“They like the performance of power, not the reality,” he said.

“What has emerged is that we need and want governments,” Wolf said. “If democracies don’t provide them, people will go for effective autocracies.”

“The people of the world want governments that work,” Wolf said. “It is rather a good thing.”

Have we reached peak globalization?

Until the GFC, we had an extraordinary period where trade grew much faster than GDP, Wolf said. The key moment was China’s ascension to the WTO in 2001, which triggered a shift to a global supply chain. China took a major role in that chain.

The role and power of that supply chain dwindled since the GFC. Now trade growth is slower than GDP, because trade liberalization stopped and much of the opportunities to unbundle supply chains have been exhausted. Real wages in China “caught up” and other countries can replicate what it offered, Wolf said. It has become increasingly uneconomic to bring supply chains back home.

But COVID-19 exposed the vulnerability of those chains. The friction between the U.S. and China was reinforced by COVID and led to a decoupling.

We need to see if the Biden administration will use the WTO as a lever to restart and liberalize trade, Wolf said. The U.S. may try to approach China using its allies. But the Biden administration will not regard trade liberalization as a priority. At best, he said, the trading of goods will “mark time.” Indeed, China may emerge as a destination of goods.

But Wolf offered a caveat.

Virtual globalization will explode for the service sector, he said. We can organize production in the service sector without people being in an office. We will introduce more robots, controlled across borders. Virtual offices and factories will emerge, he said, but the implications are “unclear.” Health, education, entertainment may accelerate through virtual integration and defy any trade barriers, and create a new form of globalization.

Pandemics, political polls and policymaking

Wolf offered his thoughts on a number of other topics.

We know what it will take to fight the next pandemic. Countries must have the capacity to create a safety net and ramp it up quickly. The bigger issue, he said, is providing better support for health systems to allow cures and treatments to be developed and deployed quickly.

The world health system is “staggeringly underfunded,” Wolf said. We need the capacity to produce and store essential materials. We need to accept that pandemics are health-system emergencies, he said, and those systems are very weak. It was shown in our testing and quarantine capabilities, according to Wolf.

Given their widespread failure in this and the prior presidential election, are political polls of any value? Their methods are under-polling certain voters, Wolf said – those who are difficult to get to and are suspicious of pollsters. That also happened in the Brexit vote, he said. But polls can’t achieve results within the margin of error that the public wants.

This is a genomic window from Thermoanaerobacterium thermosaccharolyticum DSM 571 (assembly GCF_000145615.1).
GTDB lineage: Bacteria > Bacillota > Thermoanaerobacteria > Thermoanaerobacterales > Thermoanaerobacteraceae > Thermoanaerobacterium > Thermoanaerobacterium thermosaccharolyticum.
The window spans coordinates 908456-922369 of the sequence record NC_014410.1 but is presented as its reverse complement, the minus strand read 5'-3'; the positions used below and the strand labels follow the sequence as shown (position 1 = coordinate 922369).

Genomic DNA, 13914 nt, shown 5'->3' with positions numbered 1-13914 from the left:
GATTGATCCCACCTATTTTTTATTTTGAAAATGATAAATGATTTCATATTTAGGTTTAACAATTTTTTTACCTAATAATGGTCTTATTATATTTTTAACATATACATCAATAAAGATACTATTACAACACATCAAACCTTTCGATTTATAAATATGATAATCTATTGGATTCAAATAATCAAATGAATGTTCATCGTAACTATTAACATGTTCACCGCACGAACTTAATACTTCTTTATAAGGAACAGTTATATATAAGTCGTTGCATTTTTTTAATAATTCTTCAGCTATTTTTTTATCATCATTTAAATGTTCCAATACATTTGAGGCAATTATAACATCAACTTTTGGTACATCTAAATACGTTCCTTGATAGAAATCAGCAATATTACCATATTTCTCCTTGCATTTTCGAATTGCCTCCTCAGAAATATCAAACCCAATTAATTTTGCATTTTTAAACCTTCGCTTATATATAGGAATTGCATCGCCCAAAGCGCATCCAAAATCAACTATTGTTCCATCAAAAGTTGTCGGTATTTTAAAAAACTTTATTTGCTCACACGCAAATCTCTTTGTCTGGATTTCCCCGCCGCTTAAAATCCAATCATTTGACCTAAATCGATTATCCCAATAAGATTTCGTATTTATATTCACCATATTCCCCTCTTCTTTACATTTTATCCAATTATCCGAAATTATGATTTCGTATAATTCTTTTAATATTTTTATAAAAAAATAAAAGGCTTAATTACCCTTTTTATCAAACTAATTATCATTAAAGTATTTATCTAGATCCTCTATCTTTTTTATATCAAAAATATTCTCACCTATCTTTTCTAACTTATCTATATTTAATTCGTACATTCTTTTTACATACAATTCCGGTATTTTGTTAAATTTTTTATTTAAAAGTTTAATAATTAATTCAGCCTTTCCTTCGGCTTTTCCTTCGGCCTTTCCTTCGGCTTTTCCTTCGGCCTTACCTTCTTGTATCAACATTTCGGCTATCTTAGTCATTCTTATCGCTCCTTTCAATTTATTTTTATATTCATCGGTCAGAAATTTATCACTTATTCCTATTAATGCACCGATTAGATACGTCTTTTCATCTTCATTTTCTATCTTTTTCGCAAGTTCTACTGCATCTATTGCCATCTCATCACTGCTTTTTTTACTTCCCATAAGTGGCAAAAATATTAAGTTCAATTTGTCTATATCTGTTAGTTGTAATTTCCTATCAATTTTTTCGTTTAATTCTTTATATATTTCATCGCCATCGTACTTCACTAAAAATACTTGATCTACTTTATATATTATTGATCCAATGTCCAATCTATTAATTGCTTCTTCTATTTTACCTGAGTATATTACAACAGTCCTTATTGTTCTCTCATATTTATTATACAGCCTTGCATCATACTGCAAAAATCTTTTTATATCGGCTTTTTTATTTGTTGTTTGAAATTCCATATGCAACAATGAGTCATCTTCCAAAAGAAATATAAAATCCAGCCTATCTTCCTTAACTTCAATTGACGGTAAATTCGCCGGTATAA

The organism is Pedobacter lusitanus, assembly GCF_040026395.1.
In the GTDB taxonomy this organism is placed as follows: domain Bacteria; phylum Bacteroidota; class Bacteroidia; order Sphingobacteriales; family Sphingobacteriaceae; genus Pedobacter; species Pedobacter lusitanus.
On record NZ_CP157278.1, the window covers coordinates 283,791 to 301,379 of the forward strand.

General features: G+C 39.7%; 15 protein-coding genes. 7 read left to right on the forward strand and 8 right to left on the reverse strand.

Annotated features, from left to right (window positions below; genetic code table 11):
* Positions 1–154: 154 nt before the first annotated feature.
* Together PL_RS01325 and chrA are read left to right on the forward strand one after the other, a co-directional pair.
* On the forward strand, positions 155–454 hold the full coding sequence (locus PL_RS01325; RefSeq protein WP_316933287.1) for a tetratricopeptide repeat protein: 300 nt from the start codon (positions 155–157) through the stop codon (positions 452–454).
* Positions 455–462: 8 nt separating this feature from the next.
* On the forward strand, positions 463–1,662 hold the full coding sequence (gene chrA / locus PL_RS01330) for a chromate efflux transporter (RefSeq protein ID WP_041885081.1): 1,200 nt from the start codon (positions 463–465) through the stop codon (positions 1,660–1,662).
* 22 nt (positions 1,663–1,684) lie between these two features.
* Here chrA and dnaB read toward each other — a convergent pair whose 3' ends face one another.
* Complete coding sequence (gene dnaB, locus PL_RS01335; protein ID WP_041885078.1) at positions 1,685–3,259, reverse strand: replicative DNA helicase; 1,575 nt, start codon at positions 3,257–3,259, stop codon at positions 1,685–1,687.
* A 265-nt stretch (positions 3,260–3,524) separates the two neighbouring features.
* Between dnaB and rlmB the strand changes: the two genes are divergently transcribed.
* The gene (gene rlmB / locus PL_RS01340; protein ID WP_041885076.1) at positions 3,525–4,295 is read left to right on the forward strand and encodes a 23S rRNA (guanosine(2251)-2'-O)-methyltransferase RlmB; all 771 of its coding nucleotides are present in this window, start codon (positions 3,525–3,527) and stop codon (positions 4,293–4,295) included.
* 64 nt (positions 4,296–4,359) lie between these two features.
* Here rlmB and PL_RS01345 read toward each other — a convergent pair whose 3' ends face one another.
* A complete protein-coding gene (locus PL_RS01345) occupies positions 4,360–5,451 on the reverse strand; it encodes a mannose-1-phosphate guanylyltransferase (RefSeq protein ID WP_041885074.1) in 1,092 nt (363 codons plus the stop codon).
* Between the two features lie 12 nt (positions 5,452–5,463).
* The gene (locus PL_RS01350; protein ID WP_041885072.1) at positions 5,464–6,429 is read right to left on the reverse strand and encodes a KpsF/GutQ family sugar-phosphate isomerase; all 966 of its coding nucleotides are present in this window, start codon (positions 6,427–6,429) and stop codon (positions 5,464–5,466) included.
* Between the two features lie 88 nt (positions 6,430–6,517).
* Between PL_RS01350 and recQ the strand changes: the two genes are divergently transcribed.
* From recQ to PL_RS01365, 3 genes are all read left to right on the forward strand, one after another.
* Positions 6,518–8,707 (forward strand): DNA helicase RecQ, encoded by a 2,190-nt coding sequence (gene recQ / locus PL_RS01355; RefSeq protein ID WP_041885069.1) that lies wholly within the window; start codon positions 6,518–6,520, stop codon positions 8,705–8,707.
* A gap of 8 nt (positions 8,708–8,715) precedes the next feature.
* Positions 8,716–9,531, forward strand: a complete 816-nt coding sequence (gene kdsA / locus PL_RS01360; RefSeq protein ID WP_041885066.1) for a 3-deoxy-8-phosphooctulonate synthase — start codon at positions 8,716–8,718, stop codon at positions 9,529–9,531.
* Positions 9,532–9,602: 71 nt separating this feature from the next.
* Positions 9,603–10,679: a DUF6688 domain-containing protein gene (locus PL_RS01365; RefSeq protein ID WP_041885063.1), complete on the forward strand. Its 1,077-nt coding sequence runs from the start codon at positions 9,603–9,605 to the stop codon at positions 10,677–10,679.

The problem is that small errors have enormous consequences for electoral outcomes, according to Wolf, and achieving the degree of accuracy the public desires may be “pretty close to impossible.” This is no different from economic forecasting, he said, where the difference between 0% and 3% GDP growth is enormous, but within the margin of error. “Polls can’t answer the questions we want them to answer,” Wolf said.

Can Biden rein in Wall Street to address inequality? He won’t make much of a difference, according to Wolf. The old industrial economy that generated good wages for the middle class is “gone and not coming back,” he said. We haven’t generated an economy to replace that. We have to profoundly change how labor markets work. Along with that, we have problems with competition, he said, such as monopolies that are hard to break up.

Biden has a decent set of programs, Wolf said, but also donors who want to be “looked after” and a Senate that will be divided. He won’t be able to transform the economy, he said. There will be improvements to address inequality, but not reversals.

We won’t see a significant wealth transfer as a result of COVID-19. The powerful and wealthy can “hold the line against that,” he said, and prevent a “massive” increase in taxation. Since we won’t shift taxes, and unskilled jobs will gradually disappear, then we will need a universal-basic income (UBI) or “people starve.” We are not there now – most people can get jobs – but they are not well paid. We can support people through employment, Wolf said.

Ultimately, Wolf said we will need to provide support for basic needs and offer a UBI. He is not sure if the U.S. will move toward a generous safety net and a modest UBI, or just a high UBI. He believes in targeted assistance complemented by strong basic services. But that means the U.S. needs strong public health care, education and pension support.